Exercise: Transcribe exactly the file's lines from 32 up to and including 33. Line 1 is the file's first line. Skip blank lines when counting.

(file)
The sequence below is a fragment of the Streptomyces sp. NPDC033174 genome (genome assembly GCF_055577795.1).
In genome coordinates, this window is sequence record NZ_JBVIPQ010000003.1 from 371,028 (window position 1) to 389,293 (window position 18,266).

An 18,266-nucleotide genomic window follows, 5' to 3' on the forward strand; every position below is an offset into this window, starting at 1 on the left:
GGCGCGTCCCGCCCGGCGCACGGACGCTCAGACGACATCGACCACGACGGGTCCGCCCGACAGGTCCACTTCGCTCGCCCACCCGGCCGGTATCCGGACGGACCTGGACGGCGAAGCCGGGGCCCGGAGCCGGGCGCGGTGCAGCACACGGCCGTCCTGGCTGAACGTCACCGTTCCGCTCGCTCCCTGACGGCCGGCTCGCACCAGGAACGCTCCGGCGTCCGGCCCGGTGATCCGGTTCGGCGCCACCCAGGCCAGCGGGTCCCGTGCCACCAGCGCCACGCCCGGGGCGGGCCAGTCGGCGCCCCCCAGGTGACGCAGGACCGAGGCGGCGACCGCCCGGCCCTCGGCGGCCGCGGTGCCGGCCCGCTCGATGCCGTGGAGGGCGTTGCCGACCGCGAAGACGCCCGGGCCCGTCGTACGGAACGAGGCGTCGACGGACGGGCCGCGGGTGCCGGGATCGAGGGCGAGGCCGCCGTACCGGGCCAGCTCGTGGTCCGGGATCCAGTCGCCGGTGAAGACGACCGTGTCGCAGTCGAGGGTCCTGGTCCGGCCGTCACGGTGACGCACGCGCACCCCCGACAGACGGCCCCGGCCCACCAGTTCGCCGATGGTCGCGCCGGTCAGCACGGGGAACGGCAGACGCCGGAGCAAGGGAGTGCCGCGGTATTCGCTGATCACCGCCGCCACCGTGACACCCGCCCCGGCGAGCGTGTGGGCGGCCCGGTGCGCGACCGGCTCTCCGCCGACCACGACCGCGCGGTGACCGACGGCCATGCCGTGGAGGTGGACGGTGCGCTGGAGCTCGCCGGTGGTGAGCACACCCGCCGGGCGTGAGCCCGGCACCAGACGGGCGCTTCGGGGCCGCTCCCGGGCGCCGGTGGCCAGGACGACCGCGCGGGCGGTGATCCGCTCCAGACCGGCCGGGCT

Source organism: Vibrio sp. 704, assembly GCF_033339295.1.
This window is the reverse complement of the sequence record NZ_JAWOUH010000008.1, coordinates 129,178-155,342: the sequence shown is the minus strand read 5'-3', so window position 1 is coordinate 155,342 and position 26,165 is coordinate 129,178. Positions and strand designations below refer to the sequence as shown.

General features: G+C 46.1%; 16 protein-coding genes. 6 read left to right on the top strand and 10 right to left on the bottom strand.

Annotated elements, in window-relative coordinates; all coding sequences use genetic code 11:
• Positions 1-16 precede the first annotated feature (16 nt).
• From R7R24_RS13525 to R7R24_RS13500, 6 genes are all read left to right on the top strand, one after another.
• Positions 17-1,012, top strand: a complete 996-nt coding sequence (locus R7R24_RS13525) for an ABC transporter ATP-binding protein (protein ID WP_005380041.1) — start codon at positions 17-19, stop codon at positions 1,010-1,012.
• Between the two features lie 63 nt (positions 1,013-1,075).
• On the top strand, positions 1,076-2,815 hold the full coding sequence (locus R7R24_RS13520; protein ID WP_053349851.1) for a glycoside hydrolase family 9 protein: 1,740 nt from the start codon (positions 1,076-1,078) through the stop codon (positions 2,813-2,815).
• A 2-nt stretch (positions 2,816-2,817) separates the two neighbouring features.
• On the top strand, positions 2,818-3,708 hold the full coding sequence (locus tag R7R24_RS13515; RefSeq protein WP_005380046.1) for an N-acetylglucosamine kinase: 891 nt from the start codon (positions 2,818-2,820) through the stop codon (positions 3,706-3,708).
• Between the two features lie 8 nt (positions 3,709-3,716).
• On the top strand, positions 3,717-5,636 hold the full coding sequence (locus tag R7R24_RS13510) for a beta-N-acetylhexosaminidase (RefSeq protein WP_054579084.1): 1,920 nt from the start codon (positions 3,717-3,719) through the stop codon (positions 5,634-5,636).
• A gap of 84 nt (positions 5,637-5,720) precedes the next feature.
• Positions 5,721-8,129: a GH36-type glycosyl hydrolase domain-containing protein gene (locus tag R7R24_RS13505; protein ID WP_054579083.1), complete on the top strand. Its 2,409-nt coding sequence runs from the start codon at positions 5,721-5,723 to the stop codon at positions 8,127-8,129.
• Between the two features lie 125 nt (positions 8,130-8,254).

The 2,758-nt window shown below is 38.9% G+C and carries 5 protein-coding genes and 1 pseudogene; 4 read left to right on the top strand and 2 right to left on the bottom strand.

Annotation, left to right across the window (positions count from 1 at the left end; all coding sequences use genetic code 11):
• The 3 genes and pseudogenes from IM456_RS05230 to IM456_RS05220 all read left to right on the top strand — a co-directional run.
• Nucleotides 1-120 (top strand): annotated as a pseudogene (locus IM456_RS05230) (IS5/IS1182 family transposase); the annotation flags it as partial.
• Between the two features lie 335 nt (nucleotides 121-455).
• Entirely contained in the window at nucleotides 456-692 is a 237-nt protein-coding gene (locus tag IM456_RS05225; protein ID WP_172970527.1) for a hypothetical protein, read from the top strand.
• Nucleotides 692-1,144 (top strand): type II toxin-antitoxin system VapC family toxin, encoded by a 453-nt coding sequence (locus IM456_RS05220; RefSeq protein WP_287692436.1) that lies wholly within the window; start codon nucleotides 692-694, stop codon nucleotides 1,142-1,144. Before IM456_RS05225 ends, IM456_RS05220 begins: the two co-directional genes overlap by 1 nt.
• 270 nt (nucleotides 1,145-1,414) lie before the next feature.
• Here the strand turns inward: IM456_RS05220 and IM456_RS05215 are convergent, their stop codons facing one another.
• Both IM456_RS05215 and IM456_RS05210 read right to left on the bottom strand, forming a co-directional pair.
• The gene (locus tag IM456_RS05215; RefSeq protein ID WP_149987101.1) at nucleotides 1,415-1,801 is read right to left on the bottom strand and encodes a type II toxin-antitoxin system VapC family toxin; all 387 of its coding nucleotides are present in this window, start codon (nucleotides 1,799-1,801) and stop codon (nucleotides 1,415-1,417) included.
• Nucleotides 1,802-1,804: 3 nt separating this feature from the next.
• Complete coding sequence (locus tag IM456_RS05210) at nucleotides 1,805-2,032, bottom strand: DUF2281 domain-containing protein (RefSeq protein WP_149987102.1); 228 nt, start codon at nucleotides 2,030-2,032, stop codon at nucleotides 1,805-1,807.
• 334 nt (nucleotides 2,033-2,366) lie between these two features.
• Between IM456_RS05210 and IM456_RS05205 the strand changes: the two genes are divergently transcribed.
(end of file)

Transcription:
• Nucleotides 1,802-1,804: 3 nt separating this feature from the next.
• Complete coding sequence (locus tag IM456_RS05210) at nucleotides 1,805-2,032, bottom strand: DUF2281 domain-containing protein (RefSeq protein WP_149987102.1); 228 nt, start codon at nucleotides 2,030-2,032, stop codon at nucleotides 1,805-1,807.